From the formation of our country until today, not much has changed in the sense of achieving real penal reform. Within reason, the level of punishment must fit the level of crime, thus, the question of what �within reason� means is relatively up for grabs. The fact of the matter is that law is not a remote entity. Law changes by following the three guiding principles: concrete political groups, current emotion and real economic interest. As a result, crime and punishment follows closely behind since law will inevitably be broken.
In the late 18th-early 19th century, punishment was intended to reform, to create penitence (hence the penitentiary system), and to make example of sinners. This system of punishment was a result of Calvinist/Puritanical beliefs within the tightly knit colonial system. As the United States grew bigger so did the jurisdiction of small local courts, the amount of interaction between and amongst other colonial groups, and the types of ...view middle of the document...
This shift from 1850 to 1900 saw many changes in the tactics of society to maintain order. Sinning in itself was not necessarily a punishable offense in the legal sense. Where punishment was once the job of the local culture, or vigilante group, increasing legislation brought the need for a more stable and visible force. The Victorian Age is a perfect example where this blending of vigilante groups and police forces occur. This time period also saw a significant increase in the amount of legislation, and thus the amount of laws. The more laws there were the more there were to be broken
As the United States started to rise up and eventually become the world system leader the ideas of crime and punishment took a new route. Morals laws essentially replaced the idea of being punished for a wrong against God, but a wrong against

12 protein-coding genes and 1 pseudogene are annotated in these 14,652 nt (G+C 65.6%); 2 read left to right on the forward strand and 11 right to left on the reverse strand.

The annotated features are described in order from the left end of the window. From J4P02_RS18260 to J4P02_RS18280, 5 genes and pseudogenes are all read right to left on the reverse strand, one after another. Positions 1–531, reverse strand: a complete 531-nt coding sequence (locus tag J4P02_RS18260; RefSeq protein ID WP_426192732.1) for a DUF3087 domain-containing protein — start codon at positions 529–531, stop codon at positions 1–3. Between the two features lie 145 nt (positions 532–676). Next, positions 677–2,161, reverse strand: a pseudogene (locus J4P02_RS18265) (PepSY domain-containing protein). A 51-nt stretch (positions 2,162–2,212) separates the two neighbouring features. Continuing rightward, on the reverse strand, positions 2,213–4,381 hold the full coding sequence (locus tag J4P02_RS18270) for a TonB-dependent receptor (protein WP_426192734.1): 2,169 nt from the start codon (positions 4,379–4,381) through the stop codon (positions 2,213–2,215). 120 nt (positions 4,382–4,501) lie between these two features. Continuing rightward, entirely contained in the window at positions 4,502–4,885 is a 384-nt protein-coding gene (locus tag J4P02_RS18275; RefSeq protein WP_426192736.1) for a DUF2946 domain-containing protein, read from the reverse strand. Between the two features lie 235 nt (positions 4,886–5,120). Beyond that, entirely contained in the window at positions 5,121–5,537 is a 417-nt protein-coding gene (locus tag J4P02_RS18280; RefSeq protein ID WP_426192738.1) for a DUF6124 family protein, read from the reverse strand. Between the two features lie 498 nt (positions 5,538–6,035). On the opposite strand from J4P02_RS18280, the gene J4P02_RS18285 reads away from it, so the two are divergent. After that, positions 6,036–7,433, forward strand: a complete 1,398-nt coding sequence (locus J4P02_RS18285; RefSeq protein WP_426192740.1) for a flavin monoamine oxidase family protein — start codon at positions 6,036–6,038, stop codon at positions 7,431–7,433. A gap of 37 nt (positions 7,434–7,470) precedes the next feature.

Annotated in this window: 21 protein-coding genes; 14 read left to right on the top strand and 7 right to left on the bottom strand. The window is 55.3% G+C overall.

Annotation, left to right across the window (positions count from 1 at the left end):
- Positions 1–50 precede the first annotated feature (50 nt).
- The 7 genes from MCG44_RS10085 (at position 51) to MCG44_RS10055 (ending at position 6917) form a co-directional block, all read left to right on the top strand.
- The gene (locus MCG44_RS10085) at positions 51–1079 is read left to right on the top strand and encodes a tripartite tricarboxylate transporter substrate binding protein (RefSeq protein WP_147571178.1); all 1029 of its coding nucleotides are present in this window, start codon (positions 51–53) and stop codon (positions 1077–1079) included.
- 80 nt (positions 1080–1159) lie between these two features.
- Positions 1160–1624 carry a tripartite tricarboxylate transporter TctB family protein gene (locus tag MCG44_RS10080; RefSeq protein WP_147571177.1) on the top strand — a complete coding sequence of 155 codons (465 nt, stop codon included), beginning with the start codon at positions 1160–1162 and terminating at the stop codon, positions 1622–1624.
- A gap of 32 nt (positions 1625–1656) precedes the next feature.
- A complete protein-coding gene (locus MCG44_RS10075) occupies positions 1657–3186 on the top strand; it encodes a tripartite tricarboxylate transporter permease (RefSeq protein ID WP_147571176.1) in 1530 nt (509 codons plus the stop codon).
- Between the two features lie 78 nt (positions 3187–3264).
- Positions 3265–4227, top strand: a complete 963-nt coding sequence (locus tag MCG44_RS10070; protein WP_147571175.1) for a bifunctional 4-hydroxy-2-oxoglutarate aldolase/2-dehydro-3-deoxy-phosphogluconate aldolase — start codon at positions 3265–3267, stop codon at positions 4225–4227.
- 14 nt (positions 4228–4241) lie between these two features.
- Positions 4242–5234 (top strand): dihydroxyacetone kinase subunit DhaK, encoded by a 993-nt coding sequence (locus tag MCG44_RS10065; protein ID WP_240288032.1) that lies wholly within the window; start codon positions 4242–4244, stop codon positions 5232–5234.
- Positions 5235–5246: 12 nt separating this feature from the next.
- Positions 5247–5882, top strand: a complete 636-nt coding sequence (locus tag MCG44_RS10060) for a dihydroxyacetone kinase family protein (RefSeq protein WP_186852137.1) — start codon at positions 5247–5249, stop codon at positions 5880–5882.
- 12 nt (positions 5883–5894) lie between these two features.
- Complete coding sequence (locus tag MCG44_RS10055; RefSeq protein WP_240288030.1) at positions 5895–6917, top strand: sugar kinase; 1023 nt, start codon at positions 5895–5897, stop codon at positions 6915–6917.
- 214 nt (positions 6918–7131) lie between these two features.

society. Criminal and civil law also took dramatic turns from each other. The methods of punishment have also changed. No longer victims of stoning, one must wonder if a petty criminal would rather be stoned than spend 30 days in jail. Though corporal punishment has historically been an issue, the idea of where civil rights and corporal punishment interact has primarily been a mid-20th century issue. 20th century penal reform has also taken a shift from legislation as a means to a particular end, but more of an end to a particular means. By this, I mean that 19th legislation was created to establish order, and in the 20th century legislation is a result to maintain order. Today there is also more focus on constitutionality and fundamental rights rather than on core religious ideologies.
One overwhelming theme, no matter what time period, is the ancient Roman desire to move back to the �golden age.� When exactly, this golden age of the United States occurred (or if it even has occurred yet) varies from generation to generation. The attempt at penal reform is a type of social reform, that changes as the ideologies of the American people change. Attempting to go back to the �good ol� days� is often the motivation for lawmakers and citizens. Nevertheless, crime and punishment remain to be a controversial subject in American politics. This essentially means that until there is no crime there is no true �real penal reform.�